Thinking of trying intermittent fasting? Or maybe you’ve been doing it for a while, but looking for a friendly phone app to help you formalize your plan and stay more committed? We got you.
If you’re new to the concept of intermittent fasting (or “IF” as it is sometimes called), here’s basic overview: You don’t eat (“fast”) for a majority of the day, usually about 16 hours. Yeah, that’s it.
Jamie Miller, RD., stresses that a typical diet plan, instead of focusing on what foods to eat, intermittent fasting focuses on when you are eating them.” There are many ways an individual can practice intermittent fasting. But the most popular fasting time frame is ’16/8.’ where you eat your breakfast, lunch, and dinner all within an eight-hour window such as between noon and 8 pm,” she says.
“Participants often find that it is convenient, allowing them to simply not worry about food for a good portion of a busy day. Taking the focus off of food for a set period of time also helps people experience a better relationship with food and less stress around their meal plans,” she adds, also pointing out that supporters often note an improvement in their digestive health because their stomach gets a break from working.
“And for those trying to lose weight, the restriction of calories for a window of time forces the body to use its backup fuel (ideally, body fat) for energy,” Miller says.
Like with any diet regime, there are some drawbacks. “Intermittent fasting is inherently stressful on the body since you are purposely depriving it of energy for 16-24 hours. An individual should be practicing a healthy lifestyle where they are able to sleep seven-to-nine hours a night, eat enough nutrient-dense food, exercise regularly, and recover well, and are not under any significant psychological stress,” says Miller. “This is important because if a body is under the stress of intermittent fasting with other health stressors, it can be too much for the body to handle, and adrenal and thyroid health can be hindered.”
Another thing Miller shares is that if increasing lean muscle mass is your goal, intermittent fasting may not be the best choice. “The small feeding window decreases the opportunities to provide muscles with consistent protein. Intermittent fasting leads to fat burn, but muscle can be sacrificed in the end as well,” she says.
Consult with a doctor before starting with intermittent fasting (or undertaking any major diet changes, for that matter).
Why use an intermittent fasting app at all?
Of course, using an intermittent fasting app is not going to multiply your discipline magically, but you may find it helps you stay accountable to your eating routine.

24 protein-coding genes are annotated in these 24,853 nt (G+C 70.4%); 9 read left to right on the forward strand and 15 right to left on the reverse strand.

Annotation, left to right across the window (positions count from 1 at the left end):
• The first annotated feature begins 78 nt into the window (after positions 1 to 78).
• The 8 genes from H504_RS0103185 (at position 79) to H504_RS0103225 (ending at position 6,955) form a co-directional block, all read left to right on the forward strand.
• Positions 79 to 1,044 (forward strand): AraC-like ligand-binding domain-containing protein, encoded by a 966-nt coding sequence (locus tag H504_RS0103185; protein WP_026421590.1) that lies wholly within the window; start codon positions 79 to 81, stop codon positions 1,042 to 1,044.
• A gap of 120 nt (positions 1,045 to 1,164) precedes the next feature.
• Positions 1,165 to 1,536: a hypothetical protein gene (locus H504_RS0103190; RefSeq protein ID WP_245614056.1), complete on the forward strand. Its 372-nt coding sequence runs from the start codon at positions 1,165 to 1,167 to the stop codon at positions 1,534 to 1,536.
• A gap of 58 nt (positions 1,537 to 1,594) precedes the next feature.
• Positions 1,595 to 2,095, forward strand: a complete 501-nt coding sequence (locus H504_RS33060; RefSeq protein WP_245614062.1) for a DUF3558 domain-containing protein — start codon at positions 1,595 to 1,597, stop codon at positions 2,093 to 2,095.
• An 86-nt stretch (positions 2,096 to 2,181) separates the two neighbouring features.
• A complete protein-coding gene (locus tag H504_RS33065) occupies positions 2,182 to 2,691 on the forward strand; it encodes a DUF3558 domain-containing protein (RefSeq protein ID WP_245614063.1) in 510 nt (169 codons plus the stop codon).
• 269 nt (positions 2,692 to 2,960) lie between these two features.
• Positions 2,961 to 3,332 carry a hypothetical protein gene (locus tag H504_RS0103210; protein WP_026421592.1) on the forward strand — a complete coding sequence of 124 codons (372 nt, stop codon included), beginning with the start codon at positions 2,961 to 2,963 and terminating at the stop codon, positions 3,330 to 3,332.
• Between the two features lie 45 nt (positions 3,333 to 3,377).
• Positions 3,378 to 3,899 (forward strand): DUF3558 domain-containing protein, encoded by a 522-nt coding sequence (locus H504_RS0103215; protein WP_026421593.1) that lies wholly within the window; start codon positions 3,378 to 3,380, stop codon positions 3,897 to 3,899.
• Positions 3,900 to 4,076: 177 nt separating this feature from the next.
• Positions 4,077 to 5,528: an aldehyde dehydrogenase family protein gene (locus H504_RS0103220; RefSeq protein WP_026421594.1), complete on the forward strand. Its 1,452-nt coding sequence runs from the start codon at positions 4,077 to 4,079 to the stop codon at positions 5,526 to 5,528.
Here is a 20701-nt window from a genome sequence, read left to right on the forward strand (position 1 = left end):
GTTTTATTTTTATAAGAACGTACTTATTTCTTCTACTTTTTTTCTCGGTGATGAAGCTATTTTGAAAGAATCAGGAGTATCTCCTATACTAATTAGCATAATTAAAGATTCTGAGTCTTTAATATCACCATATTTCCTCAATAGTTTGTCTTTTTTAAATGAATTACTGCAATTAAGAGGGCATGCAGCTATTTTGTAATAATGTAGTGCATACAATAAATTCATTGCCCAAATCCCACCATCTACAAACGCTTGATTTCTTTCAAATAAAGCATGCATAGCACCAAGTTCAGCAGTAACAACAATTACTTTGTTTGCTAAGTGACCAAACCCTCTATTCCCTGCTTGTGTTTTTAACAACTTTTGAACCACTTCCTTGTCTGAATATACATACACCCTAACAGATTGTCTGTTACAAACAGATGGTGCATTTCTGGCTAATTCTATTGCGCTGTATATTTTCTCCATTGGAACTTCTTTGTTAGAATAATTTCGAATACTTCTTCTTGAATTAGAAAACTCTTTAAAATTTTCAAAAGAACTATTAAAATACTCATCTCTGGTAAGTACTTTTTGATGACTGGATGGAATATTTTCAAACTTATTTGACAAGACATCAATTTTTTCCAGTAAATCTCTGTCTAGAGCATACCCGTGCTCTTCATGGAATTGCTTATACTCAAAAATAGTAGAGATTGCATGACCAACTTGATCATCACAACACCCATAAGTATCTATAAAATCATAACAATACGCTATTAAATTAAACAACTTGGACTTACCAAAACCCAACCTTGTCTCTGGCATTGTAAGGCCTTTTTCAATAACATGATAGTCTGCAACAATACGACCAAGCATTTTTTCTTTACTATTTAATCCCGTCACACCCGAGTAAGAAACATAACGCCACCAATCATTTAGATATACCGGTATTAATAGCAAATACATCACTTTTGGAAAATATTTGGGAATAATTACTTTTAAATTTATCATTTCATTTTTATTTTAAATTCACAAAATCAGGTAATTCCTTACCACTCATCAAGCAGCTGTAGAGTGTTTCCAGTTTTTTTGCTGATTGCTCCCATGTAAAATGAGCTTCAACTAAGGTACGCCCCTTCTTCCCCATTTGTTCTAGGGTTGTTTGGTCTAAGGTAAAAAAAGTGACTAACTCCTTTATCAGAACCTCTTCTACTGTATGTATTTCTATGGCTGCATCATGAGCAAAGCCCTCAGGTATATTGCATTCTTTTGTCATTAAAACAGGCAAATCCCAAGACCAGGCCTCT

Another word from the wise when selecting an intermittent fasting app is to consider the unique offers of each app and what would support you best, such as offering creative recipe ideas, educational videos, or interactive journals, says Miller.
Ahead, the five best apps for intermittent fasting.
Miller is a fan of this app for intermittent fasting newbies who want to learn and grow their knowledge. “Zero is a great app to help educate. It offers a large selection of videos and articles, and even provides a feature where users can submit questions to be answered by fasting experts,” she says.
This app not only tracks your fasting window but also allows you to track, log, and analyze your diet.
With Fastient’s journal feature, Miller likes that “users can keep track of personal factors such as their mood, sleep, and exercise performance.” As she notes, this could be helpful for individuals to discover how intermittent fasting impacts their overall well-being. “The app also has a feature to calculate ‘calories spent’ during fasting periods,” she adds, cautioning that users should take the accuracy of this number with a grain of salt since this will not be accounting for factors such as exercise that can impact caloric burn.
This intuitive app is another winner for people who are new to the realm of intermittent fasting. It guides you through your plan. It records your fasting time and also motivates you by offering you some brownie points. It also informs you what is happening inside your body during each milestone in the fast.
Your Smartphone’s Alarm Clock
You can use your phone alarm clock to remind you when to eat. Just set a daily alarm to go off when your eating window closes, and you’re good to go — no app downloads required.
This content is created and maintained by a third party, and imported onto this page to help users provide their email addresses. You may be able to find more information about this and similar content at piano.io